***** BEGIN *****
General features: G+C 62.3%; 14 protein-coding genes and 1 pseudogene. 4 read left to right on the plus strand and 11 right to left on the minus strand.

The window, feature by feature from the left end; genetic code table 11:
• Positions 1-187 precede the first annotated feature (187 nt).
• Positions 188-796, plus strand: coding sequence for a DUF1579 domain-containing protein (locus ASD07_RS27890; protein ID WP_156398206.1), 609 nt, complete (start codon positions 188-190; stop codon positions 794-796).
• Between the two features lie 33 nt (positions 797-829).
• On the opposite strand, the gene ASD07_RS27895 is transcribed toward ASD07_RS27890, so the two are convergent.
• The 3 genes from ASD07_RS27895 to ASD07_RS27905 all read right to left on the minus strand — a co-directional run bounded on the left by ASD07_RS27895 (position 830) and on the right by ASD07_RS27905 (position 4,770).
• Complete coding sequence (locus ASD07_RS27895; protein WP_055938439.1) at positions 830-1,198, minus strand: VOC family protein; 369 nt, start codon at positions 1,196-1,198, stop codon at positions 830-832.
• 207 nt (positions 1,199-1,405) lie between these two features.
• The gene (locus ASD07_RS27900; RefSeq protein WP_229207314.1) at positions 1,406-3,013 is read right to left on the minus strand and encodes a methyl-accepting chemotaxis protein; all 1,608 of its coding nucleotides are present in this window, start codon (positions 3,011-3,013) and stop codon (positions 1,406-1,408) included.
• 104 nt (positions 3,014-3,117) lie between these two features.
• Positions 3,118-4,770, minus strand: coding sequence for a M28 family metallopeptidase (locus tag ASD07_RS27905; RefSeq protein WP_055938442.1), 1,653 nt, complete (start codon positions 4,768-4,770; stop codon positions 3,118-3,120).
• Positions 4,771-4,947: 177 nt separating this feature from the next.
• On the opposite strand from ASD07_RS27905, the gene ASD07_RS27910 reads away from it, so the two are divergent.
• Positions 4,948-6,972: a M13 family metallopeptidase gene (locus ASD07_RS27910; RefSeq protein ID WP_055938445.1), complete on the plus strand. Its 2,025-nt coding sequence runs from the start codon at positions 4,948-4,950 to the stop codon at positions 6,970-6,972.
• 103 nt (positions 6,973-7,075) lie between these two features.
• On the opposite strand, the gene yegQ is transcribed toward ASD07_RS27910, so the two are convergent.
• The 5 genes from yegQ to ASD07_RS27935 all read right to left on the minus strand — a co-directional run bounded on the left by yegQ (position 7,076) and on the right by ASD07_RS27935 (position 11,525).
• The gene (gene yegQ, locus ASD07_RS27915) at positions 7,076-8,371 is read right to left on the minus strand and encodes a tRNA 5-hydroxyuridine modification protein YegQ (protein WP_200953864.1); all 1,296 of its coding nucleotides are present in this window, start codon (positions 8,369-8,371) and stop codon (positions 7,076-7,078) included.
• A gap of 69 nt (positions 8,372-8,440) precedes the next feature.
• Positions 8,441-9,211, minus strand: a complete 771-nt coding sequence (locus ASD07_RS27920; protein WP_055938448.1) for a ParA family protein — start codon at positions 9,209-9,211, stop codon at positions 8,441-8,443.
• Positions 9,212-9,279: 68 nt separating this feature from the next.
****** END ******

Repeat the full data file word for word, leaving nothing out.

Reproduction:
General features: G+C 62.3%; 14 protein-coding genes and 1 pseudogene. 4 read left to right on the plus strand and 11 right to left on the minus strand.

The window, feature by feature from the left end; genetic code table 11:
• Positions 1-187 precede the first annotated feature (187 nt).
• Positions 188-796, plus strand: coding sequence for a DUF1579 domain-containing protein (locus ASD07_RS27890; protein ID WP_156398206.1), 609 nt, complete (start codon positions 188-190; stop codon positions 794-796).
• Between the two features lie 33 nt (positions 797-829).
• On the opposite strand, the gene ASD07_RS27895 is transcribed toward ASD07_RS27890, so the two are convergent.
• The 3 genes from ASD07_RS27895 to ASD07_RS27905 all read right to left on the minus strand — a co-directional run bounded on the left by ASD07_RS27895 (position 830) and on the right by ASD07_RS27905 (position 4,770).
• Complete coding sequence (locus ASD07_RS27895; protein WP_055938439.1) at positions 830-1,198, minus strand: VOC family protein; 369 nt, start codon at positions 1,196-1,198, stop codon at positions 830-832.
• 207 nt (positions 1,199-1,405) lie between these two features.
• The gene (locus ASD07_RS27900; RefSeq protein WP_229207314.1) at positions 1,406-3,013 is read right to left on the minus strand and encodes a methyl-accepting chemotaxis protein; all 1,608 of its coding nucleotides are present in this window, start codon (positions 3,011-3,013) and stop codon (positions 1,406-1,408) included.
• 104 nt (positions 3,014-3,117) lie between these two features.
• Positions 3,118-4,770, minus strand: coding sequence for a M28 family metallopeptidase (locus tag ASD07_RS27905; RefSeq protein WP_055938442.1), 1,653 nt, complete (start codon positions 4,768-4,770; stop codon positions 3,118-3,120).
• Positions 4,771-4,947: 177 nt separating this feature from the next.
• On the opposite strand from ASD07_RS27905, the gene ASD07_RS27910 reads away from it, so the two are divergent.
• Positions 4,948-6,972: a M13 family metallopeptidase gene (locus ASD07_RS27910; RefSeq protein ID WP_055938445.1), complete on the plus strand. Its 2,025-nt coding sequence runs from the start codon at positions 4,948-4,950 to the stop codon at positions 6,970-6,972.
• 103 nt (positions 6,973-7,075) lie between these two features.
• On the opposite strand, the gene yegQ is transcribed toward ASD07_RS27910, so the two are convergent.
• The 5 genes from yegQ to ASD07_RS27935 all read right to left on the minus strand — a co-directional run bounded on the left by yegQ (position 7,076) and on the right by ASD07_RS27935 (position 11,525).
• The gene (gene yegQ, locus ASD07_RS27915) at positions 7,076-8,371 is read right to left on the minus strand and encodes a tRNA 5-hydroxyuridine modification protein YegQ (protein WP_200953864.1); all 1,296 of its coding nucleotides are present in this window, start codon (positions 8,369-8,371) and stop codon (positions 7,076-7,078) included.
• A gap of 69 nt (positions 8,372-8,440) precedes the next feature.
• Positions 8,441-9,211, minus strand: a complete 771-nt coding sequence (locus ASD07_RS27920; protein WP_055938448.1) for a ParA family protein — start codon at positions 9,209-9,211, stop codon at positions 8,441-8,443.
• Positions 9,212-9,279: 68 nt separating this feature from the next.